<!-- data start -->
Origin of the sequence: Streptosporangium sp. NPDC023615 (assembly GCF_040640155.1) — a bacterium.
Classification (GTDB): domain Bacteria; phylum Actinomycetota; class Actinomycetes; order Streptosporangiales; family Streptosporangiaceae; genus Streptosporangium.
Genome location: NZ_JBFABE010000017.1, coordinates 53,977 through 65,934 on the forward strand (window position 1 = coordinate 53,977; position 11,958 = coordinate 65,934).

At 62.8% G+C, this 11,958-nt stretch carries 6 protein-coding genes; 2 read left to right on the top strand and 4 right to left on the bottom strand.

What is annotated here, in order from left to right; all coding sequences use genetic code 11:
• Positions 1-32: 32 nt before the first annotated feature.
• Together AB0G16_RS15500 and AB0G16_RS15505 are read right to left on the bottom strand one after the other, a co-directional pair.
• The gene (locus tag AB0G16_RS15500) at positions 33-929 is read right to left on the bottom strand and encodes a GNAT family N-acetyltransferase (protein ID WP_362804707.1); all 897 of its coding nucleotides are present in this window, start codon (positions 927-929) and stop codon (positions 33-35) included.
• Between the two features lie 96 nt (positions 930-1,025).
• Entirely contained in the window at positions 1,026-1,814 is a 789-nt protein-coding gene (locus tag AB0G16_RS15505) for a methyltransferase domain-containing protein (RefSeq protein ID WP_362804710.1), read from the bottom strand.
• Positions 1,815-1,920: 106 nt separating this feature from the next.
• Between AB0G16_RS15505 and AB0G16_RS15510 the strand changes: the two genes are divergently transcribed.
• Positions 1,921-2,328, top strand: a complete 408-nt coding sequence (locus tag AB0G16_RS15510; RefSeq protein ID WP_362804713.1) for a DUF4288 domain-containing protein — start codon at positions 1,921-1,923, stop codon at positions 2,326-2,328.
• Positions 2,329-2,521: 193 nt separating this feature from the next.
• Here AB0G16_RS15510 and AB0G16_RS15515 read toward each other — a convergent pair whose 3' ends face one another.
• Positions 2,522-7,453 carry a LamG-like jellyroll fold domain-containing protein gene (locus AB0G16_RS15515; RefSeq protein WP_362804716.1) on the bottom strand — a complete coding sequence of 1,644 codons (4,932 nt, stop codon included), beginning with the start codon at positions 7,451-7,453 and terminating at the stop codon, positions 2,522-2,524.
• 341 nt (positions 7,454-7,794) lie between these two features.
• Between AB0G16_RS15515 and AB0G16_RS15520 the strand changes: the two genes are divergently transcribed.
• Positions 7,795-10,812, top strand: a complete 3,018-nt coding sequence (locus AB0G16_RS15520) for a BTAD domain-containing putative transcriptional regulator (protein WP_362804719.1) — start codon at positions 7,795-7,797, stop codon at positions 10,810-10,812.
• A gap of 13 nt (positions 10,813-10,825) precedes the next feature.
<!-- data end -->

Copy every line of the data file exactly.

Origin of the sequence: Streptosporangium sp. NPDC023615 (assembly GCF_040640155.1) — a bacterium.
Classification (GTDB): domain Bacteria; phylum Actinomycetota; class Actinomycetes; order Streptosporangiales; family Streptosporangiaceae; genus Streptosporangium.
Genome location: NZ_JBFABE010000017.1, coordinates 53,977 through 65,934 on the forward strand (window position 1 = coordinate 53,977; position 11,958 = coordinate 65,934).

At 62.8% G+C, this 11,958-nt stretch carries 6 protein-coding genes; 2 read left to right on the top strand and 4 right to left on the bottom strand.

What is annotated here, in order from left to right; all coding sequences use genetic code 11:
• Positions 1-32: 32 nt before the first annotated feature.
• Together AB0G16_RS15500 and AB0G16_RS15505 are read right to left on the bottom strand one after the other, a co-directional pair.
• The gene (locus tag AB0G16_RS15500) at positions 33-929 is read right to left on the bottom strand and encodes a GNAT family N-acetyltransferase (protein ID WP_362804707.1); all 897 of its coding nucleotides are present in this window, start codon (positions 927-929) and stop codon (positions 33-35) included.
• Between the two features lie 96 nt (positions 930-1,025).
• Entirely contained in the window at positions 1,026-1,814 is a 789-nt protein-coding gene (locus tag AB0G16_RS15505) for a methyltransferase domain-containing protein (RefSeq protein ID WP_362804710.1), read from the bottom strand.
• Positions 1,815-1,920: 106 nt separating this feature from the next.
• Between AB0G16_RS15505 and AB0G16_RS15510 the strand changes: the two genes are divergently transcribed.
• Positions 1,921-2,328, top strand: a complete 408-nt coding sequence (locus tag AB0G16_RS15510; RefSeq protein ID WP_362804713.1) for a DUF4288 domain-containing protein — start codon at positions 1,921-1,923, stop codon at positions 2,326-2,328.
• Positions 2,329-2,521: 193 nt separating this feature from the next.
• Here AB0G16_RS15510 and AB0G16_RS15515 read toward each other — a convergent pair whose 3' ends face one another.
• Positions 2,522-7,453 carry a LamG-like jellyroll fold domain-containing protein gene (locus AB0G16_RS15515; RefSeq protein WP_362804716.1) on the bottom strand — a complete coding sequence of 1,644 codons (4,932 nt, stop codon included), beginning with the start codon at positions 7,451-7,453 and terminating at the stop codon, positions 2,522-2,524.
• 341 nt (positions 7,454-7,794) lie between these two features.
• Between AB0G16_RS15515 and AB0G16_RS15520 the strand changes: the two genes are divergently transcribed.
• Positions 7,795-10,812, top strand: a complete 3,018-nt coding sequence (locus AB0G16_RS15520) for a BTAD domain-containing putative transcriptional regulator (protein WP_362804719.1) — start codon at positions 7,795-7,797, stop codon at positions 10,810-10,812.
• A gap of 13 nt (positions 10,813-10,825) precedes the next feature.